A balanced diet is one which includes all the nutrients in correct proportion or adequate amounts to promote or preserve health.

It can easily be achieved through a blend of the four basic food groups. The quantities of foods needed to meet the nutrient requirements vary with age, gender, physiological status and physical activity. A balanced diet should provide around 50-60% of total calories from carbohydrates, preferably from complex carbohydrates, about 10-15% from proteins and 20-30% from both visible and invisible fat.

Importance of a balanced diet

Our diet must provide all essential nutrients in the required amounts. Requirements of essential nutrients vary with age, gender, physiological status and physical activity. Dietary intakes lower or higher than the body requirements can lead to under-nutrition or over-nutrition respectively.
Eating too little food during certain significant periods of life such as infancy, childhood, adolescence, pregnancy and lactation and eating too much at any age can lead to harmful consequences. An adequate diet, providing all nutrients, is needed throughout our lives.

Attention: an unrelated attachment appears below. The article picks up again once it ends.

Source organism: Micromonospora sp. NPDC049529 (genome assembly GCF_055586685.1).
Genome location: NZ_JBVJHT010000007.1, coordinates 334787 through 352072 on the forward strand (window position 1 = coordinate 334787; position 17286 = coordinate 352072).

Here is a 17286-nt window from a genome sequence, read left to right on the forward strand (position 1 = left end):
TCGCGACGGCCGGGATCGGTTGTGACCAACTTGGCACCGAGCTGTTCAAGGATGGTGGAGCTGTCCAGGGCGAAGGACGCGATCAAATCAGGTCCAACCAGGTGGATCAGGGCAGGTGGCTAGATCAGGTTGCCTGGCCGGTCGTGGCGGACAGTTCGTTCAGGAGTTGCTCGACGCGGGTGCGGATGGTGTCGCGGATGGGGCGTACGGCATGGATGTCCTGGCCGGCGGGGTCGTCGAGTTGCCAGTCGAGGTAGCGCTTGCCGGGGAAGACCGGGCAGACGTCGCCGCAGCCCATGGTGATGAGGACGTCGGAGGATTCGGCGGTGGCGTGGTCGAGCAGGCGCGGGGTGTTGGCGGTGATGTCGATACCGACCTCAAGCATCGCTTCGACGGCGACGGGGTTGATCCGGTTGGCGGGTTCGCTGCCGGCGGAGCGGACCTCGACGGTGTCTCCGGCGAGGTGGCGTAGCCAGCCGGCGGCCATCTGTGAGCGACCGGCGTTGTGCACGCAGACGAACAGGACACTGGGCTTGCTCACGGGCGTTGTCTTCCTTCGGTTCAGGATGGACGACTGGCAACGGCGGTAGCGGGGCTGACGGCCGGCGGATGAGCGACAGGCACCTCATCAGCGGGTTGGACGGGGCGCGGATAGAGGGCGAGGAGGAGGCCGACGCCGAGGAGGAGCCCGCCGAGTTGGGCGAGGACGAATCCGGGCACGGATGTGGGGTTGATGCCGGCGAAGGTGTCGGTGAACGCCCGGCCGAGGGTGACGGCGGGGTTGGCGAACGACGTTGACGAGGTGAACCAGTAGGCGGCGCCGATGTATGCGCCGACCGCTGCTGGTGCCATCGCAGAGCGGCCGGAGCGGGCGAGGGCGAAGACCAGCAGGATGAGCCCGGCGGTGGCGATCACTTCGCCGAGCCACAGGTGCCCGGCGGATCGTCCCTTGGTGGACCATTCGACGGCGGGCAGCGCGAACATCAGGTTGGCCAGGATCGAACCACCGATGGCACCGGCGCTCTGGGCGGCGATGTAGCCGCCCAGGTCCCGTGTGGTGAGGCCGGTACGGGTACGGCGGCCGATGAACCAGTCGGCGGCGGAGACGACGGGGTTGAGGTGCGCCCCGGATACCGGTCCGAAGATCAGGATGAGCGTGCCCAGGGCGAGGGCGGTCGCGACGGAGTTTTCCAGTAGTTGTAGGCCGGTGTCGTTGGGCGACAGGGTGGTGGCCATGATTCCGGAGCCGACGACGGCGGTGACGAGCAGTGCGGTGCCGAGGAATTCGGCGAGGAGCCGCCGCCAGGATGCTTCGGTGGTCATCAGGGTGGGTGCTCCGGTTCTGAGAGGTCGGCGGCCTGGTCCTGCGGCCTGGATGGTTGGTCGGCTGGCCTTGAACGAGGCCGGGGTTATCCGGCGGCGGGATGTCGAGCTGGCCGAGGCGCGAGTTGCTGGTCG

Nutrients for a balanced diet

Carbohydrates, fats and proteins are macronutrients, which are needed in large amounts. Vitamins and minerals constitute the micronutrients and are required in small amounts. These nutrients are necessary for physiological and biochemical processes by which the human body acquires, assimilates and utilizes food to maintain health and activity.

In addition, a balanced diet should provide other non-nutrients such as dietary fibre, antioxidants and phytochemicals which bestow positive health benefits. Antioxidants such as vitamins C and E, beta-carotene protects the human body from free radical damage. Spices like turmeric, ginger, garlic, cumin and cloves are rich in antioxidants.



Therefore, it is important to have appropriate diet during different stages of one’s life.

Points to consider

  • Choose a variety of foods in amounts appropriate for age, gender, physiological status and physical activity.

  • Use a combination of whole grains, grams and greens.

  • Include jaggery or sugar and cooking oils to bridge the calorie or energy gap.

  • Prefer fresh, locally available vegetables and fruits in plenty.

  • Include in the diets, foods of animal origin such as milk, eggs and meat, particularly for pregnant and lactating women and children.

  • Adults should choose low-fat, protein-rich foods such as lean meat, fish, pulses and low-fat milk.

  • Develop healthy eating habits and exercise regularly and move as much as you can to avoid sedentary lifestyle.

(Source – Dietary guidelines for Indians, ICMR)